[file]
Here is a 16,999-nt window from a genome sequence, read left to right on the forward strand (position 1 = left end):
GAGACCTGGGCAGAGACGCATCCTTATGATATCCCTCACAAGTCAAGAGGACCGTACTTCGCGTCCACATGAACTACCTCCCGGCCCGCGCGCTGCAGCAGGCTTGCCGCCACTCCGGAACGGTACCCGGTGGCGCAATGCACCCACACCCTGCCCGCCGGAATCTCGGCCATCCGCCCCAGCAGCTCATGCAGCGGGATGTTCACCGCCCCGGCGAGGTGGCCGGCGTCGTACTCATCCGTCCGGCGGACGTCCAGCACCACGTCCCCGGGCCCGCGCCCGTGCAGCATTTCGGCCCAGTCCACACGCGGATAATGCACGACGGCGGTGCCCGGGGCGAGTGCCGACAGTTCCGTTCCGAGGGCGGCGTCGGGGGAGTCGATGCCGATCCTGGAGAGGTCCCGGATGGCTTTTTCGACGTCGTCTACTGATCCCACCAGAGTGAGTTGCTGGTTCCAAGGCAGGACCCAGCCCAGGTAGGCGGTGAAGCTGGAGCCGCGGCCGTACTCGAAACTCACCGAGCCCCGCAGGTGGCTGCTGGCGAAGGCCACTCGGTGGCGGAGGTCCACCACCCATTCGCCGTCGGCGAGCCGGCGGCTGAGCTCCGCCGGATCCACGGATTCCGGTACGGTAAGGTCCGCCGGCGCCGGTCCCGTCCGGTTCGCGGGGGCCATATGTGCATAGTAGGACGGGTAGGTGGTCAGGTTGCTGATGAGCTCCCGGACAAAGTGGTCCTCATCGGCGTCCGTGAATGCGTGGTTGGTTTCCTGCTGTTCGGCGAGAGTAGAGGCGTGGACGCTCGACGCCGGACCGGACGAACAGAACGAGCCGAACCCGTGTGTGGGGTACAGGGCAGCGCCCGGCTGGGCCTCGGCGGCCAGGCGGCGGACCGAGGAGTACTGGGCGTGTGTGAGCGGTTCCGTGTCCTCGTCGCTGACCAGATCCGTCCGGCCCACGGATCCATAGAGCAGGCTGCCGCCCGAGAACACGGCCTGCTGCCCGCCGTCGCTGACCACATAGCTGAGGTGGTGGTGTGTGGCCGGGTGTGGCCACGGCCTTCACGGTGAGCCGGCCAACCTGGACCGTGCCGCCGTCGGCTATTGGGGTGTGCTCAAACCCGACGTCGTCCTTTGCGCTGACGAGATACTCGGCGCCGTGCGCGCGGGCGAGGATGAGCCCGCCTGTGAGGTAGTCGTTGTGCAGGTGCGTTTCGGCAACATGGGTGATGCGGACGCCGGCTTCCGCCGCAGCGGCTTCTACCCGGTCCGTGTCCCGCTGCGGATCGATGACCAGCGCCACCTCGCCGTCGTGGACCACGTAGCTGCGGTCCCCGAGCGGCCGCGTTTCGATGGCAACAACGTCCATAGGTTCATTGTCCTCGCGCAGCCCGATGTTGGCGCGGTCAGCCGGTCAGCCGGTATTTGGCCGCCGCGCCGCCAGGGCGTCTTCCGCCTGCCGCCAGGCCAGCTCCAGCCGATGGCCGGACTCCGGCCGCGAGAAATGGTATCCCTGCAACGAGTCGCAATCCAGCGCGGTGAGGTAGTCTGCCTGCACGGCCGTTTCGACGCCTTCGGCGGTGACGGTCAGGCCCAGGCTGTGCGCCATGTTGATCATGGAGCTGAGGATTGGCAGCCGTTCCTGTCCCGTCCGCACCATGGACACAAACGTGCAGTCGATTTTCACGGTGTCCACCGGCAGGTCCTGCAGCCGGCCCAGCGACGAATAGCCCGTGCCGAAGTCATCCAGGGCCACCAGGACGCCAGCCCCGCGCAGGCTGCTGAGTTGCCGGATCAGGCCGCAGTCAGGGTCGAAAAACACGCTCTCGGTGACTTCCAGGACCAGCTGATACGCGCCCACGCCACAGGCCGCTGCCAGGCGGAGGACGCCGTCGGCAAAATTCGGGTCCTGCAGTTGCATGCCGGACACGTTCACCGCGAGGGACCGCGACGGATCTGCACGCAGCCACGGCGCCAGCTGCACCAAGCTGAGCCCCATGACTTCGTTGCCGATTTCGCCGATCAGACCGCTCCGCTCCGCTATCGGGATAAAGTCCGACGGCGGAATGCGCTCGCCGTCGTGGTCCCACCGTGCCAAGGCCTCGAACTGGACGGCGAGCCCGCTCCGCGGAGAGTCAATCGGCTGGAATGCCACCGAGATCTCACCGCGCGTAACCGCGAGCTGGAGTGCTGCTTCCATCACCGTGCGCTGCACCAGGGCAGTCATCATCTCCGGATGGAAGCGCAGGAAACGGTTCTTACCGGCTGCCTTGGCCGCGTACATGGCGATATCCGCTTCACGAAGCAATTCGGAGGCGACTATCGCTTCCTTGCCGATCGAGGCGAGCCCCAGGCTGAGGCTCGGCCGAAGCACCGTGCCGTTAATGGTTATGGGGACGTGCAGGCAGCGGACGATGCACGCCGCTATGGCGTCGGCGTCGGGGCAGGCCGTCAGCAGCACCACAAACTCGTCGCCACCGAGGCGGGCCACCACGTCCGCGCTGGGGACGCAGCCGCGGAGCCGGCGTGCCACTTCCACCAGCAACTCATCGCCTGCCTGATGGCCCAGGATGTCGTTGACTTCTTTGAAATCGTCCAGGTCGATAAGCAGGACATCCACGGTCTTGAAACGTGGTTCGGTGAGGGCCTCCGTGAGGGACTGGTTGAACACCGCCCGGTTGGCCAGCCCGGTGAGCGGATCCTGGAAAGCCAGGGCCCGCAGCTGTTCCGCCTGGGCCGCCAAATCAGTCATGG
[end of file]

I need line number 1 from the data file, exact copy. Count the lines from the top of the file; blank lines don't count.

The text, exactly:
Here is a 16,999-nt window from a genome sequence, read left to right on the forward strand (position 1 = left end):